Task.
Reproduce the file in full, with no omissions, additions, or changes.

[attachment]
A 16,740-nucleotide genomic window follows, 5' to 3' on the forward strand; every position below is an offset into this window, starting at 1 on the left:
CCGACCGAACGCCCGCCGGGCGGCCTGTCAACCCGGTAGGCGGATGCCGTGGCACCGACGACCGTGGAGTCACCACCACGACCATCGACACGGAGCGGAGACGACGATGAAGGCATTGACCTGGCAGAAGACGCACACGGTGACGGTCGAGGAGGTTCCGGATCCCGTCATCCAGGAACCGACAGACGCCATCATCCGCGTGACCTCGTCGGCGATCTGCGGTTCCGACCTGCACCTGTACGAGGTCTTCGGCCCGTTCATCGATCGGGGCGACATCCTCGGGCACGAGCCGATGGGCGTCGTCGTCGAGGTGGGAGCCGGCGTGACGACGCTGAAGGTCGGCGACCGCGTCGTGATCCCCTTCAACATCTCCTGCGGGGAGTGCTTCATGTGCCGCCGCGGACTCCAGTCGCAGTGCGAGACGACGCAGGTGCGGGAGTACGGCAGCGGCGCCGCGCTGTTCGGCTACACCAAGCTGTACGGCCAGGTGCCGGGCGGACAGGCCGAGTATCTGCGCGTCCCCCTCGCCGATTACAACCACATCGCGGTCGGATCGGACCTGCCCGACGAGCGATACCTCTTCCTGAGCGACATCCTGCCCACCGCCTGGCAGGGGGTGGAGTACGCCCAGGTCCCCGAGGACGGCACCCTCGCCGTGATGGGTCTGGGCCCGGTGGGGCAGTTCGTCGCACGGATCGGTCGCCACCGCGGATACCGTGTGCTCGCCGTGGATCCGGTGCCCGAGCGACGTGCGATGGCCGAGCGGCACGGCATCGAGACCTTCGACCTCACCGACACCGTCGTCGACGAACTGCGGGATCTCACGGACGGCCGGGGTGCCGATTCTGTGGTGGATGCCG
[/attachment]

A 16,740-nucleotide genomic window follows, 5' to 3' on the forward strand; every position below is an offset into this window, starting at 1 on the left:
CCGACCGAACGCCCGCCGGGCGGCCTGTCAACCCGGTAGGCGGATGCCGTGGCACCGACGACCGTGGAGTCACCACCACGACCATCGACACGGAGCGGAGACGACGATGAAGGCATTGACCTGGCAGAAGACGCACACGGTGACGGTCGAGGAGGTTCCGGATCCCGTCATCCAGGAACCGACAGACGCCATCATCCGCGTGACCTCGTCGGCGATCTGCGGTTCCGACCTGCACCTGTACGAGGTCTTCGGCCCGTTCATCGATCGGGGCGACATCCTCGGGCACGAGCCGATGGGCGTCGTCGTCGAGGTGGGAGCCGGCGTGACGACGCTGAAGGTCGGCGACCGCGTCGTGATCCCCTTCAACATCTCCTGCGGGGAGTGCTTCATGTGCCGCCGCGGACTCCAGTCGCAGTGCGAGACGACGCAGGTGCGGGAGTACGGCAGCGGCGCCGCGCTGTTCGGCTACACCAAGCTGTACGGCCAGGTGCCGGGCGGACAGGCCGAGTATCTGCGCGTCCCCCTCGCCGATTACAACCACATCGCGGTCGGATCGGACCTGCCCGACGAGCGATACCTCTTCCTGAGCGACATCCTGCCCACCGCCTGGCAGGGGGTGGAGTACGCCCAGGTCCCCGAGGACGGCACCCTCGCCGTGATGGGTCTGGGCCCGGTGGGGCAGTTCGTCGCACGGATCGGTCGCCACCGCGGATACCGTGTGCTCGCCGTGGATCCGGTGCCCGAGCGACGTGCGATGGCCGAGCGGCACGGCATCGAGACCTTCGACCTCACCGACACCGTCGTCGACGAACTGCGGGATCTCACGGACGGCCGGGGTGCCGATTCTGTGGTGGATGCCG